Domonic Brown vs Philadelphia – Phillies Nation

Domonic Brown vs Philadelphia

It seems as though the relationship between the general population of Philadelphia sports fans and Domonic Brown is, to say the least, strained.

If you remember, Brown was a highly-touted prospect that was untouchable at one point — even in a possible trade for Roy Halladay. That alone put an enormous target on his back in the eyes of Phillies fans.

It took him a while to really break out for the Phillies, if you can even call it that at this point. He struggled mightily in his first 500 MLB plate appearances prior to 2013. A big influence to his struggles was the fact that he never really had a chance to work out the kinks at the major league level and find a groove. He would struggle, and instead of letting him figure it out, the Phillies would send him down. He was never with the big club for enough time to find his swing.

A faction of Phillies fans didn’t care. They were told that he was going to be good enough to be untradable. He needed to perform to justify that title. Some got tired of Brown, and wanted to see him traded while he still had value as a prospect. “The Phillies should cut their losses with Brown” was an all too common phrase prior to 2013.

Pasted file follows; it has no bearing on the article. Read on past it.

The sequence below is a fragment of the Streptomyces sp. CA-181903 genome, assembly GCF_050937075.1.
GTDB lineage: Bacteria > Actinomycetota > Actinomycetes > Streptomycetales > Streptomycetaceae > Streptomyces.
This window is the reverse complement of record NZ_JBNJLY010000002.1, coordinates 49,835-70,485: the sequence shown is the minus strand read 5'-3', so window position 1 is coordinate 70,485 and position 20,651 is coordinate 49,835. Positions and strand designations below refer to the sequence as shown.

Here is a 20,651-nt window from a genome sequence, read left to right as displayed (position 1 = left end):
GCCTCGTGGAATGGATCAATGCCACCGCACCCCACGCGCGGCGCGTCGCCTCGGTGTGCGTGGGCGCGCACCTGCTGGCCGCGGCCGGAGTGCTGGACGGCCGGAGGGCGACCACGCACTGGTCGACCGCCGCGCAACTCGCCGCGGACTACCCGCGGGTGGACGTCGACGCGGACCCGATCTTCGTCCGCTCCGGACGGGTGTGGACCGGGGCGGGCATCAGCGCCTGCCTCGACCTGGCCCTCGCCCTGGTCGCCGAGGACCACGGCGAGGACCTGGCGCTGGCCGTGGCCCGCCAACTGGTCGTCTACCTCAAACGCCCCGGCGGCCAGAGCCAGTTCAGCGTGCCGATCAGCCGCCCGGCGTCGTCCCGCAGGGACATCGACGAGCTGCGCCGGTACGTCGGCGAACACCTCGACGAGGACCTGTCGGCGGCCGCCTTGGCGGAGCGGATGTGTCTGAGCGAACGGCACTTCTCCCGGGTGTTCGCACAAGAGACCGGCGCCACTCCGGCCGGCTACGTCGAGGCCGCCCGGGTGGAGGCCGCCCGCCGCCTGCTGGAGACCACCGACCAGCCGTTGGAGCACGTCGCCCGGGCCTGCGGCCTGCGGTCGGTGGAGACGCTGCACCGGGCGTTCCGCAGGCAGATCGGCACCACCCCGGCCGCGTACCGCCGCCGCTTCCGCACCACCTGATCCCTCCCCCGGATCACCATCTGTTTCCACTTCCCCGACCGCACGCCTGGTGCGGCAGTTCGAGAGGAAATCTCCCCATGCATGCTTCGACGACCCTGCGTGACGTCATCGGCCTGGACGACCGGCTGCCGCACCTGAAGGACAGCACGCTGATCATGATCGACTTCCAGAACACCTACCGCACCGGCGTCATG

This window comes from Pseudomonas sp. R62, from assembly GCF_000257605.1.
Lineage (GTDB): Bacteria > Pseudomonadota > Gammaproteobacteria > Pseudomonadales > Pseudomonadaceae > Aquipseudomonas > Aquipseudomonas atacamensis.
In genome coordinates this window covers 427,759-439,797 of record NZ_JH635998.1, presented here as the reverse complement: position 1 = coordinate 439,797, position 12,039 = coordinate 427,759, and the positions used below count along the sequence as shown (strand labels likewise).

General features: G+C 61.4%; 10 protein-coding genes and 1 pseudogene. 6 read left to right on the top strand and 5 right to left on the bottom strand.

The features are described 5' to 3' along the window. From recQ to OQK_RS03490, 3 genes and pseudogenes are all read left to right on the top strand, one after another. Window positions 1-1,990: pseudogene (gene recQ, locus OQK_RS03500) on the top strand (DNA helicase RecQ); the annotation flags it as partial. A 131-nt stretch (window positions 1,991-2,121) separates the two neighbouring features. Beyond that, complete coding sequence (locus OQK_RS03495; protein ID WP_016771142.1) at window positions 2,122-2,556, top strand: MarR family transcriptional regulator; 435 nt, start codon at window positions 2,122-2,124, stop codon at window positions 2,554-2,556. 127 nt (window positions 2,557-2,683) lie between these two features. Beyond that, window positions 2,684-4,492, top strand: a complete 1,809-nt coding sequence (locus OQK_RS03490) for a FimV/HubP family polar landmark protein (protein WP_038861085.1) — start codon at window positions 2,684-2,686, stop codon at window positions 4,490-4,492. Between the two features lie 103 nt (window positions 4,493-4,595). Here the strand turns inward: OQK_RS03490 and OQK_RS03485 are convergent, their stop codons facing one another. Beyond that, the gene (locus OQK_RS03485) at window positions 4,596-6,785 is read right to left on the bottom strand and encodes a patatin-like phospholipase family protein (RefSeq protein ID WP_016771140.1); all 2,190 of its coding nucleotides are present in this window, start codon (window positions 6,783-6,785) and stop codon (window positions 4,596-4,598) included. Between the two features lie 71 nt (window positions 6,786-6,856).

Ruben Amaro Jr. was even rumored to be shopping Brown for Alfonso Soriano at one point. Pro-Brown fans grimaced at the idea.

Even though it was three years, Brown still hadn’t had 500 PAs yet. All the hate and backlash for him was overdone and premature. In 2013, he had a solid season and even made the All-Star team. But there was an interesting development. He joined Twitter.

A quick Google search for Kyle Williams’ mentions after he muffed two punts in the NFC Championship Game two years ago reveals what Twitter can do to an athlete.

So, as expected, people directed insults, racial slurs, and nasty comments at Brown after poor performances. To be fair, there’s plenty of positive comments in there as well.

But Brown did something that is now becoming controversial, as you’ll see in a little bit. He fought back. At first, it was playful. He and Cameron Rupp sported Dallas Cowboys jerseys in the Phillies’ clubhouse and posed for pictures. That ruffled some feathers in Philadelphia, to put it lightly. Even though the Eagles and Cowboys had not played yet, Philadelphians took his jersey-wearing personally.

A few days later, the Phillies posted a picture of a few players wearing Eagles hats in support of the team. Not coincidentally, Brown was one of those players. Maybe the Cowboys jersey incident would just blow over.